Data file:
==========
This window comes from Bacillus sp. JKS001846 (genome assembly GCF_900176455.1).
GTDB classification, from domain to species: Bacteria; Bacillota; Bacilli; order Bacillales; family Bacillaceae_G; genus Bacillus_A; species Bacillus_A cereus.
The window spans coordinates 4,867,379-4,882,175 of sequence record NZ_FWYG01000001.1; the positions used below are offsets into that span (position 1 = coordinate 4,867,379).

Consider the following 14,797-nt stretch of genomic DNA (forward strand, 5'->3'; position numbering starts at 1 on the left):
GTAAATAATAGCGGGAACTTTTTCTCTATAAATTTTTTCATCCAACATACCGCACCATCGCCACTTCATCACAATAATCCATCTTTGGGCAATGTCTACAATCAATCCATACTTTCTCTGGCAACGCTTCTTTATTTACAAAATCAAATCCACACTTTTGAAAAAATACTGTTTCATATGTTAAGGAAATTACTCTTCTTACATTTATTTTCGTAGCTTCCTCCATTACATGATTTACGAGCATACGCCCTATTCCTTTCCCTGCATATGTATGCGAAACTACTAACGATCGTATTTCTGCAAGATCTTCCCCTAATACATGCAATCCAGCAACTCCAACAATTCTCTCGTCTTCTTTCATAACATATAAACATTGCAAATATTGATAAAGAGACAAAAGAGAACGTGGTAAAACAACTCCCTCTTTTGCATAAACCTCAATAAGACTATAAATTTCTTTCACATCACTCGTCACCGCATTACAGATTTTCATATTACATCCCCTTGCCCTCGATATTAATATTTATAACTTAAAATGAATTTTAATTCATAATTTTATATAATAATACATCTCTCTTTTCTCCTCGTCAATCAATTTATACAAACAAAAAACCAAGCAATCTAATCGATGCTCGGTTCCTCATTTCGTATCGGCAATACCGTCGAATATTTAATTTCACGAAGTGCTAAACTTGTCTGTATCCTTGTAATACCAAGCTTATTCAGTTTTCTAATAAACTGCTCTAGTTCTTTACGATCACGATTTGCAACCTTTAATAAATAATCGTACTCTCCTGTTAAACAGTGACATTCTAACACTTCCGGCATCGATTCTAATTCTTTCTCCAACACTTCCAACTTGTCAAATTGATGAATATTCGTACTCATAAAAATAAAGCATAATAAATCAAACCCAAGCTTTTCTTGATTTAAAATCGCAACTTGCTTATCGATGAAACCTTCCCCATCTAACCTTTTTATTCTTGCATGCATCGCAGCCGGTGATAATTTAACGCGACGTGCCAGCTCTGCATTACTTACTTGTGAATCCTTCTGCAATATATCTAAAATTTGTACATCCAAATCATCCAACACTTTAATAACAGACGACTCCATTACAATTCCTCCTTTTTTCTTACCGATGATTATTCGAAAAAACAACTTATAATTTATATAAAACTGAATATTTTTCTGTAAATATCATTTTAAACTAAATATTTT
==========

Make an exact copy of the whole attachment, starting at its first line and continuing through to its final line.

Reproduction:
This window comes from Bacillus sp. JKS001846 (genome assembly GCF_900176455.1).
GTDB classification, from domain to species: Bacteria; Bacillota; Bacilli; order Bacillales; family Bacillaceae_G; genus Bacillus_A; species Bacillus_A cereus.
The window spans coordinates 4,867,379-4,882,175 of sequence record NZ_FWYG01000001.1; the positions used below are offsets into that span (position 1 = coordinate 4,867,379).

Consider the following 14,797-nt stretch of genomic DNA (forward strand, 5'->3'; position numbering starts at 1 on the left):
GTAAATAATAGCGGGAACTTTTTCTCTATAAATTTTTTCATCCAACATACCGCACCATCGCCACTTCATCACAATAATCCATCTTTGGGCAATGTCTACAATCAATCCATACTTTCTCTGGCAACGCTTCTTTATTTACAAAATCAAATCCACACTTTTGAAAAAATACTGTTTCATATGTTAAGGAAATTACTCTTCTTACATTTATTTTCGTAGCTTCCTCCATTACATGATTTACGAGCATACGCCCTATTCCTTTCCCTGCATATGTATGCGAAACTACTAACGATCGTATTTCTGCAAGATCTTCCCCTAATACATGCAATCCAGCAACTCCAACAATTCTCTCGTCTTCTTTCATAACATATAAACATTGCAAATATTGATAAAGAGACAAAAGAGAACGTGGTAAAACAACTCCCTCTTTTGCATAAACCTCAATAAGACTATAAATTTCTTTCACATCACTCGTCACCGCATTACAGATTTTCATATTACATCCCCTTGCCCTCGATATTAATATTTATAACTTAAAATGAATTTTAATTCATAATTTTATATAATAATACATCTCTCTTTTCTCCTCGTCAATCAATTTATACAAACAAAAAACCAAGCAATCTAATCGATGCTCGGTTCCTCATTTCGTATCGGCAATACCGTCGAATATTTAATTTCACGAAGTGCTAAACTTGTCTGTATCCTTGTAATACCAAGCTTATTCAGTTTTCTAATAAACTGCTCTAGTTCTTTACGATCACGATTTGCAACCTTTAATAAATAATCGTACTCTCCTGTTAAACAGTGACATTCTAACACTTCCGGCATCGATTCTAATTCTTTCTCCAACACTTCCAACTTGTCAAATTGATGAATATTCGTACTCATAAAAATAAAGCATAATAAATCAAACCCAAGCTTTTCTTGATTTAAAATCGCAACTTGCTTATCGATGAAACCTTCCCCATCTAACCTTTTTATTCTTGCATGCATCGCAGCCGGTGATAATTTAACGCGACGTGCCAGCTCTGCATTACTTACTTGTGAATCCTTCTGCAATATATCTAAAATTTGTACATCCAAATCATCCAACACTTTAATAACAGACGACTCCATTACAATTCCTCCTTTTTTCTTACCGATGATTATTCGAAAAAACAACTTATAATTTATATAAAACTGAATATTTTTCTGTAAATATCATTTTAAACTAAATATTTT